Lee H. Pappas and Michael DesChesnes co-launched ANALOG. The full meaning of the acronym was rarely spelled out in the magazine. Originally the title as printed on the cover was A.N.A.L.O.G. 400/800 Magazine, but by the eighth issue it changed to A.N.A.L.O.G. Computing. Though the dots remained on the cover, it was simply referred to as ANALOG or ANALOG Computing inside the magazine.
In addition to articles and reviews, ANALOG published games and other assorted programs as program listings. While the programs were covered under the magazine's copyright protections, users were granted the right to type them into their computer for personal use, so long as they were not sold or copied. ("Reader Comments", ANALOG #2, page 5). ANALOG earned a reputation for publishing fast and smooth machine language games, whereas most listings in the other Atari magazines of the time were written in Atari BASIC. Such games were accompanied by the assembly language source code.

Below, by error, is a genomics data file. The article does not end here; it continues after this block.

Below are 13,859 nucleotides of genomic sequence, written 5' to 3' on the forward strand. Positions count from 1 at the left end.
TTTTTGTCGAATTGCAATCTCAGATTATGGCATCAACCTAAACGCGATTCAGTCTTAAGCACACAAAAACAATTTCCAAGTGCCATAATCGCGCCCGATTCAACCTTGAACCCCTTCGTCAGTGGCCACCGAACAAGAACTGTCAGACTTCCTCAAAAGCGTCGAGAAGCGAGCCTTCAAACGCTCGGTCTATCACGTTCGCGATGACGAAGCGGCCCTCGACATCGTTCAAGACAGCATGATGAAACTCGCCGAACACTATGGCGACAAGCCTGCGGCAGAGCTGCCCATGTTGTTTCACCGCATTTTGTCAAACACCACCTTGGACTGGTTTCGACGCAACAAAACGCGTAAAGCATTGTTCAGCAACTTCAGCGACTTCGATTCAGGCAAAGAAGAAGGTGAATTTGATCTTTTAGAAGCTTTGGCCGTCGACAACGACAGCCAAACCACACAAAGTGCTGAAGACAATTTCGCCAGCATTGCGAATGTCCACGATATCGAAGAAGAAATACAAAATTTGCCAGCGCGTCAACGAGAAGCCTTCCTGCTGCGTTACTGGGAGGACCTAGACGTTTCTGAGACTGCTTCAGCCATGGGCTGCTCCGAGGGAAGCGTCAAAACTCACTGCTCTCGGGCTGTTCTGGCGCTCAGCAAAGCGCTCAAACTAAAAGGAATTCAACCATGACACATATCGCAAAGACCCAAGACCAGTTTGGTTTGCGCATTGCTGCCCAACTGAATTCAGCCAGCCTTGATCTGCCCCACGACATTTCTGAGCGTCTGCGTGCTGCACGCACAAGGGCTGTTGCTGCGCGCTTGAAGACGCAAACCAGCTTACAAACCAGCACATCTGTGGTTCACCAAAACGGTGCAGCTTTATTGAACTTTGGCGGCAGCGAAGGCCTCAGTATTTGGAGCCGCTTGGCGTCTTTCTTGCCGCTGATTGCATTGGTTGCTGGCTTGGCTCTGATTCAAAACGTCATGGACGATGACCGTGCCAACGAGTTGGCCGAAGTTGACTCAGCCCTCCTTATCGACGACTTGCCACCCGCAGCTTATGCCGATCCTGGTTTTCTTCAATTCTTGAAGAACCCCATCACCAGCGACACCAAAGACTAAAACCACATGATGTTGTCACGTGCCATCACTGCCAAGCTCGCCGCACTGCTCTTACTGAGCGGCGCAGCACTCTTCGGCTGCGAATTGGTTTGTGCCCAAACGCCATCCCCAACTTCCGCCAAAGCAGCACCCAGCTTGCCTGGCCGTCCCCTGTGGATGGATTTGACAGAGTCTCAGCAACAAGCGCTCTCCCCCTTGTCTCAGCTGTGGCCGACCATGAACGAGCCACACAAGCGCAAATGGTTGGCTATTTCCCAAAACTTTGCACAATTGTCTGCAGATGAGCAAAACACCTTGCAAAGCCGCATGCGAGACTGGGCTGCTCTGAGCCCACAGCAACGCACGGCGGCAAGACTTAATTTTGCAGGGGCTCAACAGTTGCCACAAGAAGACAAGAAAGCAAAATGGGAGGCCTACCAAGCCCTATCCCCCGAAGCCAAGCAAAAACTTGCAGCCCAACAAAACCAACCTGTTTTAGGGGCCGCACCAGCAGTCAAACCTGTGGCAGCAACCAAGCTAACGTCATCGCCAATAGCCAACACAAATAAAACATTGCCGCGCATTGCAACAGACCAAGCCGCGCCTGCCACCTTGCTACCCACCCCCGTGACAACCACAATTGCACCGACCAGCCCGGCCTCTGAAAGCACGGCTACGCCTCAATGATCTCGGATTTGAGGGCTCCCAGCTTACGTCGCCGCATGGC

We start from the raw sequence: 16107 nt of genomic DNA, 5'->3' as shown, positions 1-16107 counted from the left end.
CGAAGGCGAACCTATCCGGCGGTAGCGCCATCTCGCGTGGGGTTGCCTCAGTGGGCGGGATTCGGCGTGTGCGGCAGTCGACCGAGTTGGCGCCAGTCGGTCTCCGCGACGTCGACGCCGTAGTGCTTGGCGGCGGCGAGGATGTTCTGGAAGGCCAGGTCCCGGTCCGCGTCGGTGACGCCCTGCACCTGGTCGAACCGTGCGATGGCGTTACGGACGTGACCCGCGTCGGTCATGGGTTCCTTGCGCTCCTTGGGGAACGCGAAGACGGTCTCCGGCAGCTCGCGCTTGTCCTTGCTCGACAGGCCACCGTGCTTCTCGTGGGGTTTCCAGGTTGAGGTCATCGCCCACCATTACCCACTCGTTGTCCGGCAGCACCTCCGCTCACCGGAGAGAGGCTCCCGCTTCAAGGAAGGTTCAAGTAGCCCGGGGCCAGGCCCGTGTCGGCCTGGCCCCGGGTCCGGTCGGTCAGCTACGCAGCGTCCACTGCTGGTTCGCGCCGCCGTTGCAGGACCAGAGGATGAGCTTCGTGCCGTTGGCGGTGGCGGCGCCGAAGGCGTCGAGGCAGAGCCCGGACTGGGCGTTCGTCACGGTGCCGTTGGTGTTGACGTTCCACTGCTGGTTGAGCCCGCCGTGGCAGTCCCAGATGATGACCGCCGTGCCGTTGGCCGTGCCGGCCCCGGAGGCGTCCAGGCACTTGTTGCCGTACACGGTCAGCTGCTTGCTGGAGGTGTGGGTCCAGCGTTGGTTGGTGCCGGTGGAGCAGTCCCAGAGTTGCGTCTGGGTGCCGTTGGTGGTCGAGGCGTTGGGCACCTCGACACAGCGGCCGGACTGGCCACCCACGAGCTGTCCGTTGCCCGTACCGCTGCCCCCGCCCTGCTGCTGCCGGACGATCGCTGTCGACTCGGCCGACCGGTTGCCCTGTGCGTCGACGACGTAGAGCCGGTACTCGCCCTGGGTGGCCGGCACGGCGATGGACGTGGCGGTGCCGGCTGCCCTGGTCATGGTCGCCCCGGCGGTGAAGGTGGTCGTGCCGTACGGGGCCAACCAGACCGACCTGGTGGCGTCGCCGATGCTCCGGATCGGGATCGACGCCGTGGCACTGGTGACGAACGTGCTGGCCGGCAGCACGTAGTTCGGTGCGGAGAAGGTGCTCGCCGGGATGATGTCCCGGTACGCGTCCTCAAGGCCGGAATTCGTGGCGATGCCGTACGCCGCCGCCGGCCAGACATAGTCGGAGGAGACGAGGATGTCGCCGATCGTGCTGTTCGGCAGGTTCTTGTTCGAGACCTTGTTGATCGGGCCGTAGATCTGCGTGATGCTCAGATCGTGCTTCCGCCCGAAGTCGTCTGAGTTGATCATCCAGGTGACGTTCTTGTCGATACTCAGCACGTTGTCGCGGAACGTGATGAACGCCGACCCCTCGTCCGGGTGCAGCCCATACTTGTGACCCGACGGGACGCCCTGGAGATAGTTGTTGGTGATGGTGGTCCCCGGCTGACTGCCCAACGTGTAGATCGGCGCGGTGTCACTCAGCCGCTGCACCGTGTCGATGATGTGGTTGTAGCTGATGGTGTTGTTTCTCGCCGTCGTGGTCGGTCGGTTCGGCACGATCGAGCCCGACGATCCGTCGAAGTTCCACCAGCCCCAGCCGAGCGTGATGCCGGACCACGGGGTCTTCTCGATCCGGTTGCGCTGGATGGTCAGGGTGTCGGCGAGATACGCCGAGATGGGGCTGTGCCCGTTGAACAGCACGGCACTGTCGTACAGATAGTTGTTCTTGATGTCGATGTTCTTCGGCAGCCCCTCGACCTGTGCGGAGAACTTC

Pappas went on to launch ST-Log, a magazine for Atari ST computers, Video Games & Computer Entertainment, PC Laptop Computers Magazine,TurboPlay, VISIO, Picture This!, Popular Home Automation, and Home Theater Builder.
In 1989 LFP, Inc. announced it would merge ANALOG and ST-Log into one Atari resource. Instead, both magazines were dropped less than a month later and the staff merged into Video Games & Computer Entertainment. December 1989 was the final issue of ANALOG.